Obsessive compulsive disorder - OCD treatment and therapy from NOCD

What is memory hoarding in OCD?

By Stacy Quick, LPC

Apr 24, 20235 minute read

You’ve probably heard of hoarding: an inability to get rid of one’s belongings can actually be a very severe mental health condition, leading to serious consequences in one’s life. For some people with OCD, a very different type of hoarding can make an impact, too: memory hoarding

Much like someone would collect or hold on to material things, people with OCD can become obsessed with collecting memories or thoughts. They may feel that they will need this information in the future, feeling the need to review events repeatedly in their minds so that they can recall them in detail if they ever need to. It’s a mental compulsion, rooted in the mistaken belief that if one cannot recall something with 100% certainty, it will have devastating effects. 

Do these experiences sound familiar? Learn how you can overcome them.

Here at NOCD, we know how overwhelming OCD symptoms can be—and how hard it is to open up about your experience. You’re not on your own, and you can talk to a specialist who has experience treating OCD.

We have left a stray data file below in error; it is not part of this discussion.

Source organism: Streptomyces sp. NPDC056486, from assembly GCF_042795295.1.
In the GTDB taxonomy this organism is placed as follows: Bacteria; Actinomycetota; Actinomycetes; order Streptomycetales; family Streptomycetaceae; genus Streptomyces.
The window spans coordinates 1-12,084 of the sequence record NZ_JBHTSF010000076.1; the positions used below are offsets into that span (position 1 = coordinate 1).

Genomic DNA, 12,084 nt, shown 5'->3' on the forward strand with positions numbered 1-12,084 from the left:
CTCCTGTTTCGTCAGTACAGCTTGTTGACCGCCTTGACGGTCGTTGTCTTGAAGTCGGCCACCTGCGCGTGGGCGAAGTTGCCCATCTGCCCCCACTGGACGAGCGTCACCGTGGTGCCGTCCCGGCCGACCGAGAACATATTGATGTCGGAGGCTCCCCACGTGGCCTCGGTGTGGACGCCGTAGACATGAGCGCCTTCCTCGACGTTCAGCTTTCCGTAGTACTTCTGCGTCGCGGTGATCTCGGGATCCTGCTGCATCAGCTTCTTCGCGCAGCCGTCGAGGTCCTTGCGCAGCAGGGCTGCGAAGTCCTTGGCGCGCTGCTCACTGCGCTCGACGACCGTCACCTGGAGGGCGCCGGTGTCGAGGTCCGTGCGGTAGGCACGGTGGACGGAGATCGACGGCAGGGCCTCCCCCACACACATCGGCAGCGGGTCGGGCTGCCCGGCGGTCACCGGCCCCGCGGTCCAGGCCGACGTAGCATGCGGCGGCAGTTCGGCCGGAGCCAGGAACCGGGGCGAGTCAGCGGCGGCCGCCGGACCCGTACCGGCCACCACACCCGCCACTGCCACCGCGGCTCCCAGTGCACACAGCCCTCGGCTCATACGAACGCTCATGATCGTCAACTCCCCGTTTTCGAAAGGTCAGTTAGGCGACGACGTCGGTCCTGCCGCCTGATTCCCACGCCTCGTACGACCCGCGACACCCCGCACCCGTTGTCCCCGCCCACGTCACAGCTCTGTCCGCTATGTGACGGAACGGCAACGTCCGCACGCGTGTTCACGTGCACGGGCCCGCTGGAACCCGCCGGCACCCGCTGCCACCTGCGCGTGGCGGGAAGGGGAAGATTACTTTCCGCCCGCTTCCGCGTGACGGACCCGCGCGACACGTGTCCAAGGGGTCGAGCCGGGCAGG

Learn more

“Over-attending” to certain thoughts or memories

Memory hoarding often begins when a person “over-attends”—or pays too much attention—to a particular individual, thought, or memory in an attempt to preserve it. Imagine that it is your last day of vacation, you are packing up your bags and getting ready to turn in your hotel keys and head home. You do one last sweep of the hotel room to ensure that you haven’t left anything behind. If you don’t have OCD, you are likely to pretty quickly move on, remembering the enjoyable moments that have taken place over the last week and all of the fond memories you will carry along with you. But if you have OCD, you might become “stuck” on the idea of remembering every possible aspect of what happened on your trip. You may worry that you will miss the significance of an event or experience and that you may not have fully enjoyed or appreciated it.